Possibly Educational

How to Make a Canvas

I got a couple of requests to give some details on the canvases I’ve been making. So here we go!

•A miter saw (power or by hand)
•Staple gun and staples
•1×2 pine boards (about $1 for 8 ft)
•Canvas or other fabric (Hobby Lobby has lots of cute printed duck for $6/yd with the 40% off coupon, but I’ve also used a plain canvas drop cloth from Home Depot that was about $10 for 9x5ish ft. You could also use just normal cotton fabric)

I start by figuring out what dimensions I want and make 45 degree cuts to those sizes measuring from the long side of the angles, ending up with 2 of each size.

I then put the angles together on a flat surface, double checking the measurements are correct and things line up well (although it’s not a big deal if it’s not perfect).


I then take my staple gun and holding the two pieces of a corner close together I put in two staples, straddling the seam. I do this for each corner, then flip (somewhat carefully–it’ll still be a little wobbly) and repeat on the other side. Pine is pretty soft, so the staples usually go in all the way easily. If I hit a knot and it doesn’t go in well, I’ll finish it off with a hammer.


Ta daa!


For the canvas measure off your frame dimensions plus an extra 4 inches top to bottom and side to side (2 inches extra per side). It’s a pretty big margin of error, so I don’t go to too much trouble making the cuts straight. Set the canvas down on a flat surface (wrong side up for printed fabrics) and center the frame on the canvas.


Pull one edge of the fabric over the frame and put a staple in the middle. Pull the opposite edge tight (although be careful it doesn’t tear) over the frame and staple in the middle. Repeat with the other two sides. (P.S. my canvas happened to be a little short on the short sides–I’d cut it for something else–which is a little trickier to stretch, but doable)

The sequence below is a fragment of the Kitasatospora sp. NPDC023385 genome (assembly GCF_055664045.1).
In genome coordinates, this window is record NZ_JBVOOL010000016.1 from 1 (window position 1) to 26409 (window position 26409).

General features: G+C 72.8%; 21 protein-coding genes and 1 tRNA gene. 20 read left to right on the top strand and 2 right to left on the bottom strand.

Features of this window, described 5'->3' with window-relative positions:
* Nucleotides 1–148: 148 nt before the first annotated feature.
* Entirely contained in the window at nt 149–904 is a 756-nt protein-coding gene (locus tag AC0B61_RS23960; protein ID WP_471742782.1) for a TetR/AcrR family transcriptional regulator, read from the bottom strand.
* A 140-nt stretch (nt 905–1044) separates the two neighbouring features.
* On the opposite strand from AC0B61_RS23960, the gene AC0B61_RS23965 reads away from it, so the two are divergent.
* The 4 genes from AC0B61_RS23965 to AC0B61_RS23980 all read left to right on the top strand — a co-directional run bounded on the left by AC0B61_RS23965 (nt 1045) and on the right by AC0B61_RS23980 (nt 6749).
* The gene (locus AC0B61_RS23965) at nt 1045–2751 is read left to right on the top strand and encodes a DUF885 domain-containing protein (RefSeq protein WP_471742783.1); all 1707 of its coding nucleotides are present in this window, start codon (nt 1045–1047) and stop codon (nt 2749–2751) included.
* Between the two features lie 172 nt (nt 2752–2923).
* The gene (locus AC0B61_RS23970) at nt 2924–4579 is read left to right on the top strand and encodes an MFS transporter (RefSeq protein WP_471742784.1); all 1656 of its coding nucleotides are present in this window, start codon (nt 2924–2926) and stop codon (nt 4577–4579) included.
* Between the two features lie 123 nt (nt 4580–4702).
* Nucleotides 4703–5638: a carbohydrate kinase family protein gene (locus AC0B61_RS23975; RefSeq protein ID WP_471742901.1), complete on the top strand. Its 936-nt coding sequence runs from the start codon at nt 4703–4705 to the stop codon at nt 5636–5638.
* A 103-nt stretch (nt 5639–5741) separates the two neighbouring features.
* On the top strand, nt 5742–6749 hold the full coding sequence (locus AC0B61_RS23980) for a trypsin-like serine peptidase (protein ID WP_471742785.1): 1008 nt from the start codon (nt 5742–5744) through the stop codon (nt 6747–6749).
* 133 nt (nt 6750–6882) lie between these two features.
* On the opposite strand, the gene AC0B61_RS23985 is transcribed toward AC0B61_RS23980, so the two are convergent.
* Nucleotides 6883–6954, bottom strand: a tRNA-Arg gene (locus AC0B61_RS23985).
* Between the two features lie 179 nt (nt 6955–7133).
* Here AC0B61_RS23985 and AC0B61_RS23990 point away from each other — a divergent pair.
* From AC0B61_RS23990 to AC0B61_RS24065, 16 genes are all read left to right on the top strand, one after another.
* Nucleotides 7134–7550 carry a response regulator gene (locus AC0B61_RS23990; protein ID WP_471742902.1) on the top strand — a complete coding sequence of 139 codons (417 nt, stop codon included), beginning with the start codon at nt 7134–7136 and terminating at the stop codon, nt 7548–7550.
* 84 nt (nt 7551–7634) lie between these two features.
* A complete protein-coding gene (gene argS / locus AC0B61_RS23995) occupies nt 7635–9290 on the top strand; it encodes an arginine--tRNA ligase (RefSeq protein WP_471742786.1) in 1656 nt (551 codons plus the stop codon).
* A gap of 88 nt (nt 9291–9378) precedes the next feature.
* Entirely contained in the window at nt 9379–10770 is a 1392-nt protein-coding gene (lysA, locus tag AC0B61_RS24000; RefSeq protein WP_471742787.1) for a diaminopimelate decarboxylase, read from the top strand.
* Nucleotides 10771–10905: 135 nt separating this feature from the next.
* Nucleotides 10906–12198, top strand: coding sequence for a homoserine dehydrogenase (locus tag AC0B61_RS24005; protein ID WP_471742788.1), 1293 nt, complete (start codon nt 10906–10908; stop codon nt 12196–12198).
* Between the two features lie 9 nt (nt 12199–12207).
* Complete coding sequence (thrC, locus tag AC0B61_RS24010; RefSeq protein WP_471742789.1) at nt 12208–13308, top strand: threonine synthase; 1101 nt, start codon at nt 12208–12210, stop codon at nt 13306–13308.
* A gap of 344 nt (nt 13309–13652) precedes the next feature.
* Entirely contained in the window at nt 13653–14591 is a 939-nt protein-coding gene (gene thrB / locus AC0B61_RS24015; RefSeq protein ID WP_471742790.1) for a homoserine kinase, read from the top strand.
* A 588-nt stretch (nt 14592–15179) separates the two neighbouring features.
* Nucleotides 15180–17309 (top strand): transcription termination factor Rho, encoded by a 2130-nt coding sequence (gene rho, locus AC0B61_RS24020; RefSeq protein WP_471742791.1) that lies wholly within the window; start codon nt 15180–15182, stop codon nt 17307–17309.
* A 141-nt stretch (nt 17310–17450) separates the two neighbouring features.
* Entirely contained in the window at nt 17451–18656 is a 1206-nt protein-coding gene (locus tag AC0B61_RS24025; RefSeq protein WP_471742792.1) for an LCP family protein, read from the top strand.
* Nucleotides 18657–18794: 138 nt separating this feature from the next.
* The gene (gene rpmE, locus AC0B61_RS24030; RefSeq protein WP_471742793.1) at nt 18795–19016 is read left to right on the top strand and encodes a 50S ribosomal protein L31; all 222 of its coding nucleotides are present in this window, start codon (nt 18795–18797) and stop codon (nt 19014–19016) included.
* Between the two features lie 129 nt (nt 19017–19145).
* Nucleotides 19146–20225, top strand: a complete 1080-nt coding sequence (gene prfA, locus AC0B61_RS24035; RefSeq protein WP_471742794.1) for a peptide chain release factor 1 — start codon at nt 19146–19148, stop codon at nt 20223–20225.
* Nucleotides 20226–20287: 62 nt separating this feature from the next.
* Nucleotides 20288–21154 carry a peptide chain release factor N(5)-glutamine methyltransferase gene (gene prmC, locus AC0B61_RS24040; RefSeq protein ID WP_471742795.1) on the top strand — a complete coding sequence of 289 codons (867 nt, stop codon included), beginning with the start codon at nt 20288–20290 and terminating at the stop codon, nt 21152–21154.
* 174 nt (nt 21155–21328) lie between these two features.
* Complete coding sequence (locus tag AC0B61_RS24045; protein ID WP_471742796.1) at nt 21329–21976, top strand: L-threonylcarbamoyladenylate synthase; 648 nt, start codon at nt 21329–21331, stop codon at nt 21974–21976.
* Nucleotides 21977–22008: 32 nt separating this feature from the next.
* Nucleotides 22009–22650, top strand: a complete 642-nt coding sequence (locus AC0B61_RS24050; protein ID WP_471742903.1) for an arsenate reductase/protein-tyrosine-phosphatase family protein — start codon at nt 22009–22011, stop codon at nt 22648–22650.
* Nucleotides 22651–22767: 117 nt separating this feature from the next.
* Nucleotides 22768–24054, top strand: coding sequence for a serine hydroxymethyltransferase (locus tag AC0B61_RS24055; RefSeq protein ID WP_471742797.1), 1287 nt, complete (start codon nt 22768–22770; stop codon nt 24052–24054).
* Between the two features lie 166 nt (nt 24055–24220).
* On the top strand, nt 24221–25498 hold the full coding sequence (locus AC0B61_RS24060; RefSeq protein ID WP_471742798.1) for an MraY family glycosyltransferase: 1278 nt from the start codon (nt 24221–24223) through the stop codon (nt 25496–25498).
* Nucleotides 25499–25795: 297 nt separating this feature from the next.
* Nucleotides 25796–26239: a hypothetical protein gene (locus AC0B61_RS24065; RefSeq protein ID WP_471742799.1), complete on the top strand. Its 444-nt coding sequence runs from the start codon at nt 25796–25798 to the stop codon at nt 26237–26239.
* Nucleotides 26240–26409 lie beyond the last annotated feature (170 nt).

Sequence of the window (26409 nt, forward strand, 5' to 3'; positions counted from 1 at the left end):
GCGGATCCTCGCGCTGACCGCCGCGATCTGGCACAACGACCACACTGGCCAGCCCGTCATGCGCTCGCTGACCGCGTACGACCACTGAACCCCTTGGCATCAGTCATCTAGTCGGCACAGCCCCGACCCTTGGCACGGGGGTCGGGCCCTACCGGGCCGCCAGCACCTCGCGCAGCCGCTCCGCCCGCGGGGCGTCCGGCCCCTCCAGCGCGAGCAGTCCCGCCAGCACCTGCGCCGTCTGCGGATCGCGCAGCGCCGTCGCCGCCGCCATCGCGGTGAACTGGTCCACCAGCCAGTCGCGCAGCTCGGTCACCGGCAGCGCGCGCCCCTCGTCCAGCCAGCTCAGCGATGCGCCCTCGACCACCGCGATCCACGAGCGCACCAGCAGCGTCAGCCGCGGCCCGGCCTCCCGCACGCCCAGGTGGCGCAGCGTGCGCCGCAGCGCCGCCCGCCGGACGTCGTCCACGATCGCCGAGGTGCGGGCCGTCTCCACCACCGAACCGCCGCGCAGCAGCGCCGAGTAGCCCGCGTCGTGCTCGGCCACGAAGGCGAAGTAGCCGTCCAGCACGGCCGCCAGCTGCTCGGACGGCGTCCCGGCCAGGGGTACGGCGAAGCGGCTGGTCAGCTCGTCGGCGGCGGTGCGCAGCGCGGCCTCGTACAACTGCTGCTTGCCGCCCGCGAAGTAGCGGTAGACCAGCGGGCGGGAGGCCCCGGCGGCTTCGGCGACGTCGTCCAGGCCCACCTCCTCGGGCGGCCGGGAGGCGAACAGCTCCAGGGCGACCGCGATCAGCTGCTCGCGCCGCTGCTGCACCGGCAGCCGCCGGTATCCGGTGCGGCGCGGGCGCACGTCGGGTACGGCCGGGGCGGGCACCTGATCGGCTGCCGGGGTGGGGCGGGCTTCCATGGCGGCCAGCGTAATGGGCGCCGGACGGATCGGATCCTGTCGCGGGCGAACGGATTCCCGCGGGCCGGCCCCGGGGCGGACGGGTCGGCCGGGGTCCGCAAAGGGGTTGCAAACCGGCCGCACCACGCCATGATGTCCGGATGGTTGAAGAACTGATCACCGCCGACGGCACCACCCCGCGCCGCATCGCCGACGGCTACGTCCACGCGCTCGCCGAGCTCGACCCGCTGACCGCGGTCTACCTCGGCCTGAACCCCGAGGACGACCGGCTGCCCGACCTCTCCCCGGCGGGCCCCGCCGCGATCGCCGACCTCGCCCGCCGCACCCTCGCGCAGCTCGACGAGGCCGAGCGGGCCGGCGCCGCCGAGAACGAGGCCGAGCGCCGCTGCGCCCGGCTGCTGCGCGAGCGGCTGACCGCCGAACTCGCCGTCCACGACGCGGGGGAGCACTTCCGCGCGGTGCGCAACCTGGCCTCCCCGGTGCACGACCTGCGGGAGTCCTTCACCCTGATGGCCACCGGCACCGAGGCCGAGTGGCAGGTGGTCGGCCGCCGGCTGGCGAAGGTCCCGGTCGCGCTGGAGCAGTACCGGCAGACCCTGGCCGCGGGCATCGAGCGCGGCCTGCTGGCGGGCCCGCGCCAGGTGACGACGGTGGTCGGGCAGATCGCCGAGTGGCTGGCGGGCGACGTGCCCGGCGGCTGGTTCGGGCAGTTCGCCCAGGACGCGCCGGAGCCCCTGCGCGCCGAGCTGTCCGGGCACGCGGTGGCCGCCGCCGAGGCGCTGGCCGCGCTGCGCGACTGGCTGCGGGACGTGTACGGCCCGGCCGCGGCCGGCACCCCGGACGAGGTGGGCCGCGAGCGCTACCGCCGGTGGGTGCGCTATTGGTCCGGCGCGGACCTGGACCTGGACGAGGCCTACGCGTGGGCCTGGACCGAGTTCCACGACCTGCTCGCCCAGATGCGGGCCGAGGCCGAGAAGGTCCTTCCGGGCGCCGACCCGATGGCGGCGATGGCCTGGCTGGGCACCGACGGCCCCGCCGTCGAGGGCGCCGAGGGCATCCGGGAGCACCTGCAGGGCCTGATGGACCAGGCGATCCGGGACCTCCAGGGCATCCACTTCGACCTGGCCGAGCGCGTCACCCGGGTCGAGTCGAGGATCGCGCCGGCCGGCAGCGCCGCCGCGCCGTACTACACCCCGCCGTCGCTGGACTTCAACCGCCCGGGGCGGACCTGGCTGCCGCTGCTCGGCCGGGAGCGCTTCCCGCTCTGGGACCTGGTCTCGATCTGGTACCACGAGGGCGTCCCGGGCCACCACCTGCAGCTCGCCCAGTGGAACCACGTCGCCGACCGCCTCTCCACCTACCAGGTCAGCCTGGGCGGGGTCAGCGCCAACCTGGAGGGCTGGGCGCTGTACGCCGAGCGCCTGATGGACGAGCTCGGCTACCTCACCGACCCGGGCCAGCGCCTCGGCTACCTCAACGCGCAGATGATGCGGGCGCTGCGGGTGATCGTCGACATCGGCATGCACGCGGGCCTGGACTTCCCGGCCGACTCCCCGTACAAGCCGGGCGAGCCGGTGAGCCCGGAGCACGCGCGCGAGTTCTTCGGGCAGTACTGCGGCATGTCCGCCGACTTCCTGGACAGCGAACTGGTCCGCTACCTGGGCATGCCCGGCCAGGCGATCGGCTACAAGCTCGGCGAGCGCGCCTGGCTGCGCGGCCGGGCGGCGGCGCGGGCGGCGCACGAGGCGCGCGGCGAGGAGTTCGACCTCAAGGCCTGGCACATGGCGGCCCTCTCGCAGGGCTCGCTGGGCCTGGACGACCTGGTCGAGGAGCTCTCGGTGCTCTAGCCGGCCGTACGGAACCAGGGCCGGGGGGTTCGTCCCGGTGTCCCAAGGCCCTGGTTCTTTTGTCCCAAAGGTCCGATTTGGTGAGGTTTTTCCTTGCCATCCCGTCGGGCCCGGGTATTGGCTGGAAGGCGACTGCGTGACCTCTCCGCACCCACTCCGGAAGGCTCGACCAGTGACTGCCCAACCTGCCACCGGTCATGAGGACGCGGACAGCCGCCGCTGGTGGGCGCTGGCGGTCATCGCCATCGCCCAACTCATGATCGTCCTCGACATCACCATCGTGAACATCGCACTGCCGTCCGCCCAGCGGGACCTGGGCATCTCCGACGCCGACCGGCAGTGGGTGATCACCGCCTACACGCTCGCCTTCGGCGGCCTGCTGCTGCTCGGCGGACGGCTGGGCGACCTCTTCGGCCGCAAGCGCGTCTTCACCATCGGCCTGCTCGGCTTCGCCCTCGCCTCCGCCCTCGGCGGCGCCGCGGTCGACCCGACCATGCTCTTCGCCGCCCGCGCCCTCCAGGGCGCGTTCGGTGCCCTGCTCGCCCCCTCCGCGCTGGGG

Go back to the first side and pull tight putting one staple on each side of the first staple a couple inches away (I don’t measure exactly). Repeat on the opposite side, and then again on the other two sides. And then continue in that manner until you get to the edges. (Follow the numbers in the picture if that doesn’t make sense)


Finishing off the corners is pretty simple, but hard to explain. Just be sure to decide beforehand if you want the folds on the top and bottom or the sides. I think I prefer top and bottom, but it doesn’t matter very much. Here’s an illustration:



That’s it! The stretching should get rid of most of the creases, but if not I turn it right side down and go over it with an iron. If it’s printed fabric it’s ready to hang. If it’s plain and you’re going to paint over it with acrylic paint, a coat of primer (or even normal latex paint) is helpful because the fabric soaks acrylic right up. If you’re gluing pictures on, it sticks fine without priming first (I use a craft tacky glue).


I don’t put pictures of my child on the blog (hence the sticker over his face), but I wanted to show some different ways I’ve done picture canvases.


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